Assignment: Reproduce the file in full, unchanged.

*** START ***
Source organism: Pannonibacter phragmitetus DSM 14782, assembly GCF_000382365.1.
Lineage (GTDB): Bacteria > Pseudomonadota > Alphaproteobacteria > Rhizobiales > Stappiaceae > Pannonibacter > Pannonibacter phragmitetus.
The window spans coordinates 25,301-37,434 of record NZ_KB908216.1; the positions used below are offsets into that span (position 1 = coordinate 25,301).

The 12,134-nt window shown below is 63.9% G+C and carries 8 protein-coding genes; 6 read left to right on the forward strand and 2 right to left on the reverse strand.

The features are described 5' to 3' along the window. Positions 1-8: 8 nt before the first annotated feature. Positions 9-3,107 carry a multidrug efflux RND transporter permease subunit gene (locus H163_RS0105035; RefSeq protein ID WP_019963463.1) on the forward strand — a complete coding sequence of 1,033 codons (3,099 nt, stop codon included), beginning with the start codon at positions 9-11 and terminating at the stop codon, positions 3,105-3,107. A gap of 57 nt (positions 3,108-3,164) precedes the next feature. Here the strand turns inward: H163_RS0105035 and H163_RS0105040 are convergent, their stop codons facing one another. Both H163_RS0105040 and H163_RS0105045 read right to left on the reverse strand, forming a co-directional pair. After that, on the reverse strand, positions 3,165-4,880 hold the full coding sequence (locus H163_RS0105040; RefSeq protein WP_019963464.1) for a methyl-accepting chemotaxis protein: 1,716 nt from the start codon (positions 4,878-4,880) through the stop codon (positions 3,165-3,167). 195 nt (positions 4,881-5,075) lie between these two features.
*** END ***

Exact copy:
Source organism: Pannonibacter phragmitetus DSM 14782, assembly GCF_000382365.1.
Lineage (GTDB): Bacteria > Pseudomonadota > Alphaproteobacteria > Rhizobiales > Stappiaceae > Pannonibacter > Pannonibacter phragmitetus.
The window spans coordinates 25,301-37,434 of record NZ_KB908216.1; the positions used below are offsets into that span (position 1 = coordinate 25,301).

The 12,134-nt window shown below is 63.9% G+C and carries 8 protein-coding genes; 6 read left to right on the forward strand and 2 right to left on the reverse strand.

The features are described 5' to 3' along the window. Positions 1-8: 8 nt before the first annotated feature. Positions 9-3,107 carry a multidrug efflux RND transporter permease subunit gene (locus H163_RS0105035; RefSeq protein ID WP_019963463.1) on the forward strand — a complete coding sequence of 1,033 codons (3,099 nt, stop codon included), beginning with the start codon at positions 9-11 and terminating at the stop codon, positions 3,105-3,107. A gap of 57 nt (positions 3,108-3,164) precedes the next feature. Here the strand turns inward: H163_RS0105035 and H163_RS0105040 are convergent, their stop codons facing one another. Both H163_RS0105040 and H163_RS0105045 read right to left on the reverse strand, forming a co-directional pair. After that, on the reverse strand, positions 3,165-4,880 hold the full coding sequence (locus H163_RS0105040; RefSeq protein WP_019963464.1) for a methyl-accepting chemotaxis protein: 1,716 nt from the start codon (positions 4,878-4,880) through the stop codon (positions 3,165-3,167). 195 nt (positions 4,881-5,075) lie between these two features.